Somewhere outside the edge of our solar system, roughly 14 billion miles from Earth, a NASA space probe heard an unexpected, continuous noise. This noise is now helping researchers to understand the matter of the deep universe.
The space probe that made the discovery was Voyager 1. It blasted into space in 1977 and is now the most mobile space object ever built by humans. So it is currently located about 23 billion kilometers from Earth. More than 150 times the distance from our planet to the sun. His mission was to study the planets in our solar system on his way out, but in 2012 he flew out of that solar system and since then he flew into the depths of the universe and still – miraculously – contributes to research.
The final measurement of the data was discovered by scientists at Cornell University in the United States. Previously, something was sometimes measured very far away, but this was possible thanks to the revolutions of the Sun. These provide shockwaves through space, which the Voyager can absorb. This means something can actually be said about the density of space. Now they find continuous vibration, dating back to 2017, and they can see that the intensity varies.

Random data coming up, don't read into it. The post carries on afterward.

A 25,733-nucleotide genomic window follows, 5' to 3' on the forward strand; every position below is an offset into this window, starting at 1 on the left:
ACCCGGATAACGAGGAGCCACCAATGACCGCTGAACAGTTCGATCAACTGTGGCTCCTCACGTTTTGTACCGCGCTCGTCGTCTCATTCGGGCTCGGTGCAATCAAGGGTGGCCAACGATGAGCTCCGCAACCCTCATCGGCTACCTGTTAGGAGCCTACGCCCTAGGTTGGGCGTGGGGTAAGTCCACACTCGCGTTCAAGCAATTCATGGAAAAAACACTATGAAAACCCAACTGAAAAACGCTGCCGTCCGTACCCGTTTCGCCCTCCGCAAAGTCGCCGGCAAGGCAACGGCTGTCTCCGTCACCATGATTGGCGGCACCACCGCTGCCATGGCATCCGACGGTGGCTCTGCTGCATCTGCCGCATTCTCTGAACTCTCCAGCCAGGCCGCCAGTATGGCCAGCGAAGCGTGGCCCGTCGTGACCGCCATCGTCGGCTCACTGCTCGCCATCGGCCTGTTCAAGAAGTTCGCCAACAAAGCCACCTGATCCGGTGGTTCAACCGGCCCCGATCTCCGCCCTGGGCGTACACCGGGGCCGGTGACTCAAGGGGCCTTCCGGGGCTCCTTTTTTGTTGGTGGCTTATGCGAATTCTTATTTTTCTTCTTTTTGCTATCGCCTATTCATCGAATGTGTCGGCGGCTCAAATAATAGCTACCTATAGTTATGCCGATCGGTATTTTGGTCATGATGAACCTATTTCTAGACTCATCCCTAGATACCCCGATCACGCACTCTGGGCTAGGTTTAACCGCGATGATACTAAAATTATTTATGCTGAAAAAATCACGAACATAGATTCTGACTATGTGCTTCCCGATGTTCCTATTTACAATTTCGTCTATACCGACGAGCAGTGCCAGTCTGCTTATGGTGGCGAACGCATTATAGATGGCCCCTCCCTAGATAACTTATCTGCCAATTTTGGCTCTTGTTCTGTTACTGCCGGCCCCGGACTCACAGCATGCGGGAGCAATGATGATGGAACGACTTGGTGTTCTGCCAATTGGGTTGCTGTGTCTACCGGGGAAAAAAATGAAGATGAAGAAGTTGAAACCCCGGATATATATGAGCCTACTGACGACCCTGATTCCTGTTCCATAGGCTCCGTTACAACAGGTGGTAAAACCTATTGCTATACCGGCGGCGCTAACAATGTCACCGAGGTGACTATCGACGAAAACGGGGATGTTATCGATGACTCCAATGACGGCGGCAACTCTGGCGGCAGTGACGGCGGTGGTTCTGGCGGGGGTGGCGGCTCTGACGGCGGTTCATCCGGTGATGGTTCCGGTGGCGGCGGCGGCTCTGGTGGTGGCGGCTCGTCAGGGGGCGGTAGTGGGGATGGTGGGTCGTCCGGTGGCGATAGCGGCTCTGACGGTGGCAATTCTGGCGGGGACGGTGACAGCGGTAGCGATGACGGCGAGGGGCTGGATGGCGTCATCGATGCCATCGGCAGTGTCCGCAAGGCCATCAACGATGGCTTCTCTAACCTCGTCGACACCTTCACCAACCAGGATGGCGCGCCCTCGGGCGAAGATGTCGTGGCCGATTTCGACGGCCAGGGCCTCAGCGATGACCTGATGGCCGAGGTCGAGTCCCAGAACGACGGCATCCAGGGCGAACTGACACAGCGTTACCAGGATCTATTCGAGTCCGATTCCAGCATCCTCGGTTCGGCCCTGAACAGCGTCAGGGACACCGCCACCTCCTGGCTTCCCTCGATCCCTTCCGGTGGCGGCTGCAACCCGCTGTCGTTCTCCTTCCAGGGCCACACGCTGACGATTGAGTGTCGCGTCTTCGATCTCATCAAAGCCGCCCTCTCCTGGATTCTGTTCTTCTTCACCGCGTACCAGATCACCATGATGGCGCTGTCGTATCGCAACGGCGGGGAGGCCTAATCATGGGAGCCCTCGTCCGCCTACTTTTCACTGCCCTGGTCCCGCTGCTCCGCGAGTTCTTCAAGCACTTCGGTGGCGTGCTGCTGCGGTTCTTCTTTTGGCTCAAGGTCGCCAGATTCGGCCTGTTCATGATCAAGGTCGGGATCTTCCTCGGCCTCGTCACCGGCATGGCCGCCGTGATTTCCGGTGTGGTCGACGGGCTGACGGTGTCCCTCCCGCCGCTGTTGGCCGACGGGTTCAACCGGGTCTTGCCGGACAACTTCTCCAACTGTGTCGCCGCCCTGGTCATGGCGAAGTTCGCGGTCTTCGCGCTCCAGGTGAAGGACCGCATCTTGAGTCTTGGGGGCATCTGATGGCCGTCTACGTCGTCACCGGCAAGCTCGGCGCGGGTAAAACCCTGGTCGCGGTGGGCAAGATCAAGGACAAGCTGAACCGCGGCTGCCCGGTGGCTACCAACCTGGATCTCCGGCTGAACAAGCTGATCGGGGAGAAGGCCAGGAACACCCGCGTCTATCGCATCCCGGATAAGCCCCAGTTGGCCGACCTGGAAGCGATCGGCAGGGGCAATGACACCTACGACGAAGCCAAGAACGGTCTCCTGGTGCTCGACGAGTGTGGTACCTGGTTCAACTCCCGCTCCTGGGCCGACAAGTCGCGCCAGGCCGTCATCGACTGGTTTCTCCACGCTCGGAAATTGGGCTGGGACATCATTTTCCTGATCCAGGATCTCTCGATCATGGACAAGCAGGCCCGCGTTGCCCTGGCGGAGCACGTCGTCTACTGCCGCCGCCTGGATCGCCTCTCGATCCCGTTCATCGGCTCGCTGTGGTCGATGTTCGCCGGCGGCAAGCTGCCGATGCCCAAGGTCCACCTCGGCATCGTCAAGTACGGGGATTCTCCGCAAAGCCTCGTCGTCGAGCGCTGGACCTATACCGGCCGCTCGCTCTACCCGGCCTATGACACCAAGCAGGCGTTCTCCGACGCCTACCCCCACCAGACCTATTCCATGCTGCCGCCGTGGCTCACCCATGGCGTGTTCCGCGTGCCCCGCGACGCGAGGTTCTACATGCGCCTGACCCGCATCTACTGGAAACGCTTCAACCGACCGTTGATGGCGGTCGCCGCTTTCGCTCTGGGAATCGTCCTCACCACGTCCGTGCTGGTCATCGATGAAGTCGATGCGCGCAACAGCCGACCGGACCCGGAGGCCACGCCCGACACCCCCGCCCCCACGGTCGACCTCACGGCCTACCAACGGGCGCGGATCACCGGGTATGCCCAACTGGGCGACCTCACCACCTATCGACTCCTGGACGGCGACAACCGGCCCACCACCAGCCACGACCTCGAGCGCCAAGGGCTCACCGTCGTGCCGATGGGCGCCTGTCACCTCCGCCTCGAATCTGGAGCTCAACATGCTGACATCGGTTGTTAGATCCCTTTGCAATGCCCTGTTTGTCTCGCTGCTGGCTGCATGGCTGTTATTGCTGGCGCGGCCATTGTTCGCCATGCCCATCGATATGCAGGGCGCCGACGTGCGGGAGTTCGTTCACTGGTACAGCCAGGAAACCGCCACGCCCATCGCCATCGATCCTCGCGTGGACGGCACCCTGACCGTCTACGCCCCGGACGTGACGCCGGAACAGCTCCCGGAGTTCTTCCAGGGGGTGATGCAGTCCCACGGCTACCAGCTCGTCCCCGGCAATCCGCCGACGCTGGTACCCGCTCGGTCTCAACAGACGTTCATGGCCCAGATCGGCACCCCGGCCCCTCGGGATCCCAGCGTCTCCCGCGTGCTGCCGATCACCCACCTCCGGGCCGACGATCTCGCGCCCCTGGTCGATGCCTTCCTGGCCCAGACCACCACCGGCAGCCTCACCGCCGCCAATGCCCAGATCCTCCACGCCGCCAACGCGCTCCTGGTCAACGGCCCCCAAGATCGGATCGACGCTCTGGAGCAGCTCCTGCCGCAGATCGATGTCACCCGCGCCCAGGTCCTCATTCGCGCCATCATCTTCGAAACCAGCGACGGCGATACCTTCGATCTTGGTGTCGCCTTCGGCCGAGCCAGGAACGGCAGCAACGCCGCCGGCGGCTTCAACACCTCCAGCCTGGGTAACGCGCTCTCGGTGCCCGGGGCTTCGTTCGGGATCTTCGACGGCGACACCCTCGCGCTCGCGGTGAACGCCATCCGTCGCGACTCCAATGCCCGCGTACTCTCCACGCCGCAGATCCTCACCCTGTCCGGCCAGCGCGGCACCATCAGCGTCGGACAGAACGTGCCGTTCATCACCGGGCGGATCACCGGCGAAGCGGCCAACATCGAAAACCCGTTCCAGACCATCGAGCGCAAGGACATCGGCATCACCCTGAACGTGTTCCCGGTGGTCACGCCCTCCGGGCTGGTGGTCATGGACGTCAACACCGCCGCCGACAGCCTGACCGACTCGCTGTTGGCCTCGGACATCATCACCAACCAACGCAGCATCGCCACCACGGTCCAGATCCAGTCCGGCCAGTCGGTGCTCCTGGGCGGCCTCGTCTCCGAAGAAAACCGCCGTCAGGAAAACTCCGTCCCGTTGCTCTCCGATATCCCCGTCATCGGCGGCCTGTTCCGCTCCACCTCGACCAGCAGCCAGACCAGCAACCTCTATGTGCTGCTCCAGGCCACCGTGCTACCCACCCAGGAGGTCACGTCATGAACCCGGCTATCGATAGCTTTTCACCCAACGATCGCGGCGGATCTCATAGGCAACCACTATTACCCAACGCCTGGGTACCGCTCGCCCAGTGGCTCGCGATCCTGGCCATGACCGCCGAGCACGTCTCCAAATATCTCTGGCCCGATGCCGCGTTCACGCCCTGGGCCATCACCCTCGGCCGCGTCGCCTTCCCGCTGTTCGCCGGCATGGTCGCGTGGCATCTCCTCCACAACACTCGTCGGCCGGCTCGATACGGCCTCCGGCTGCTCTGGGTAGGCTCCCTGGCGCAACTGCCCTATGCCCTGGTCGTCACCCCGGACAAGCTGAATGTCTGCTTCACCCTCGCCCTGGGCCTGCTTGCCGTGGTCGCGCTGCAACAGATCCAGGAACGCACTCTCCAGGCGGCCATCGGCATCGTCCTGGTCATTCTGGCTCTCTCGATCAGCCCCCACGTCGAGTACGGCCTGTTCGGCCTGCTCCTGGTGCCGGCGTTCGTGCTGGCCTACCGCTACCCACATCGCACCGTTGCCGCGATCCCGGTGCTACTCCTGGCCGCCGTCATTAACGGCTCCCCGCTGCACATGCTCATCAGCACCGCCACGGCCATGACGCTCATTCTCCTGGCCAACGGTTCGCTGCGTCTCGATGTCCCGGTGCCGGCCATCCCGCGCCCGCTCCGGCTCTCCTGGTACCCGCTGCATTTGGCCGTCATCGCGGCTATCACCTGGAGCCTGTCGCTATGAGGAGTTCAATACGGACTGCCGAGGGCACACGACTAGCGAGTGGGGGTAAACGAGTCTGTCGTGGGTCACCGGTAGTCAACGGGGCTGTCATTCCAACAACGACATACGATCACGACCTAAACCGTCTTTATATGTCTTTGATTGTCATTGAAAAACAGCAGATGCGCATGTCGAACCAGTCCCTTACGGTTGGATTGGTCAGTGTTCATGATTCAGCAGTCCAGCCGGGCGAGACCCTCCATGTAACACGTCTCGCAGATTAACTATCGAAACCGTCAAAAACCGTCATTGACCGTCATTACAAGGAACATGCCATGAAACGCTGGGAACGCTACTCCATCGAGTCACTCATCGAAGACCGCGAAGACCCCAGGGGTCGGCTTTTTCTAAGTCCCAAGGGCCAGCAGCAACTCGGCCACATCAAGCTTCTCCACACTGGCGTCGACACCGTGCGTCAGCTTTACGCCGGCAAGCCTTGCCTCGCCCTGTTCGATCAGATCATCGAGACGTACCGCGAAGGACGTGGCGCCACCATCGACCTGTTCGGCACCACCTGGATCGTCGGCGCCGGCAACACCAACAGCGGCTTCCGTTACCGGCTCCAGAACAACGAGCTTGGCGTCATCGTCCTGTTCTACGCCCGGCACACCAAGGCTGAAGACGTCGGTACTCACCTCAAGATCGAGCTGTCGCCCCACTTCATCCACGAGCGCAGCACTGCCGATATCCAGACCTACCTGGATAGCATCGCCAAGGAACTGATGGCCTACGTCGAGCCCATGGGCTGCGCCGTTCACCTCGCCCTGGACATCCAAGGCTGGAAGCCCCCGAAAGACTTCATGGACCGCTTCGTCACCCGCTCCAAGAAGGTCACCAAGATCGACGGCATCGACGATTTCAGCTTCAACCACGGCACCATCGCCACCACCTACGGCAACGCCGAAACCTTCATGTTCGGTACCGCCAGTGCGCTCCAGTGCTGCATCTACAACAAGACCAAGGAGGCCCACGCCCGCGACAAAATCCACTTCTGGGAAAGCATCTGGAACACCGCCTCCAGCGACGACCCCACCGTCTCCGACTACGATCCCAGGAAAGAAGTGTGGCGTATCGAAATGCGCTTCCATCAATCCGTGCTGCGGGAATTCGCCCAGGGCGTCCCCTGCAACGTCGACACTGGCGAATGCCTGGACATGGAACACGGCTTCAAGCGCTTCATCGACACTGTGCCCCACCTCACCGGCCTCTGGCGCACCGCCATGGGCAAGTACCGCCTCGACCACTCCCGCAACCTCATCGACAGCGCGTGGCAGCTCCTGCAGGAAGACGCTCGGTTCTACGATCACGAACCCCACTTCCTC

This tells us something about the material that the Solar System is actually going through. Not everyone will think about this, but our solar system is moving through space at a speed of about 720,000 kilometers per hour. What is happening exactly? Is the density of this substance the same or is it variable? Is this everywhere or only in some parts?
The chance that we will someday test that a space probe will be able to take measurements so far is slim. It takes a long time to get there. Voyager took off in 1977 and left the solar system in 2012. Then it flew for another 9 years. So we hope it will last for a while and thanks to this old man we will soon learn more about the vibrations and changes in the Profound Universe.
It is in this sound that you can hear astronomer Flores van der Tak (RUG and SRON). Read more here: As NASA’s Voyager 1 explores interstellar space, measurements of its intensity create waves.